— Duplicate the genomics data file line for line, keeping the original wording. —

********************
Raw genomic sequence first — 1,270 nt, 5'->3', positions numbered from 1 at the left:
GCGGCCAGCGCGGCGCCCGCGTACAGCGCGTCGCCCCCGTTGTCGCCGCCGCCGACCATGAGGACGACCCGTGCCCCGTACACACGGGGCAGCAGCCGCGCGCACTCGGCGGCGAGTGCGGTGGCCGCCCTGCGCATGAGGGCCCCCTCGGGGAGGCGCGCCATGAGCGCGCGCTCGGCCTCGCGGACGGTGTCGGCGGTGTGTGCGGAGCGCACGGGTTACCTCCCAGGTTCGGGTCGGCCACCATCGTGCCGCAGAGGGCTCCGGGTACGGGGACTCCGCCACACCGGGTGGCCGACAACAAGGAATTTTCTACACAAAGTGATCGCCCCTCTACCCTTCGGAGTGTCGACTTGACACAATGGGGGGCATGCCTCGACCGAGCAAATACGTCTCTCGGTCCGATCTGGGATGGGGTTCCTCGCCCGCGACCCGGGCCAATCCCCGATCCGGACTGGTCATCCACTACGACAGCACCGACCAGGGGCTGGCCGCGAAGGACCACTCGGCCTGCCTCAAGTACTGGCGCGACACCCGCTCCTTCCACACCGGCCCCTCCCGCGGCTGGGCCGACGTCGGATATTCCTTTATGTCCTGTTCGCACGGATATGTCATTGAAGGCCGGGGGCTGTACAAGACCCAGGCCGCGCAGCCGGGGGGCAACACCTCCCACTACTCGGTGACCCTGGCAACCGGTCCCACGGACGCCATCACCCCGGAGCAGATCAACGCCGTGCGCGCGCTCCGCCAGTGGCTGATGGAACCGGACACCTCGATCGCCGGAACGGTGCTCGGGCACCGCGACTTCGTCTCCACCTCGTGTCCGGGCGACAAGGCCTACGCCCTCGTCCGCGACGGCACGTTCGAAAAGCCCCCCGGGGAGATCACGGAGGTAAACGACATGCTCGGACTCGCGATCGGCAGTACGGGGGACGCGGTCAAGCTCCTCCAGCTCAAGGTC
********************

Raw genomic sequence first — 1,270 nt, 5'->3', positions numbered from 1 at the left:
GCGGCCAGCGCGGCGCCCGCGTACAGCGCGTCGCCCCCGTTGTCGCCGCCGCCGACCATGAGGACGACCCGTGCCCCGTACACACGGGGCAGCAGCCGCGCGCACTCGGCGGCGAGTGCGGTGGCCGCCCTGCGCATGAGGGCCCCCTCGGGGAGGCGCGCCATGAGCGCGCGCTCGGCCTCGCGGACGGTGTCGGCGGTGTGTGCGGAGCGCACGGGTTACCTCCCAGGTTCGGGTCGGCCACCATCGTGCCGCAGAGGGCTCCGGGTACGGGGACTCCGCCACACCGGGTGGCCGACAACAAGGAATTTTCTACACAAAGTGATCGCCCCTCTACCCTTCGGAGTGTCGACTTGACACAATGGGGGGCATGCCTCGACCGAGCAAATACGTCTCTCGGTCCGATCTGGGATGGGGTTCCTCGCCCGCGACCCGGGCCAATCCCCGATCCGGACTGGTCATCCACTACGACAGCACCGACCAGGGGCTGGCCGCGAAGGACCACTCGGCCTGCCTCAAGTACTGGCGCGACACCCGCTCCTTCCACACCGGCCCCTCCCGCGGCTGGGCCGACGTCGGATATTCCTTTATGTCCTGTTCGCACGGATATGTCATTGAAGGCCGGGGGCTGTACAAGACCCAGGCCGCGCAGCCGGGGGGCAACACCTCCCACTACTCGGTGACCCTGGCAACCGGTCCCACGGACGCCATCACCCCGGAGCAGATCAACGCCGTGCGCGCGCTCCGCCAGTGGCTGATGGAACCGGACACCTCGATCGCCGGAACGGTGCTCGGGCACCGCGACTTCGTCTCCACCTCGTGTCCGGGCGACAAGGCCTACGCCCTCGTCCGCGACGGCACGTTCGAAAAGCCCCCCGGGGAGATCACGGAGGTAAACGACATGCTCGGACTCGCGATCGGCAGTACGGGGGACGCGGTCAAGCTCCTCCAGCTCAAGGTC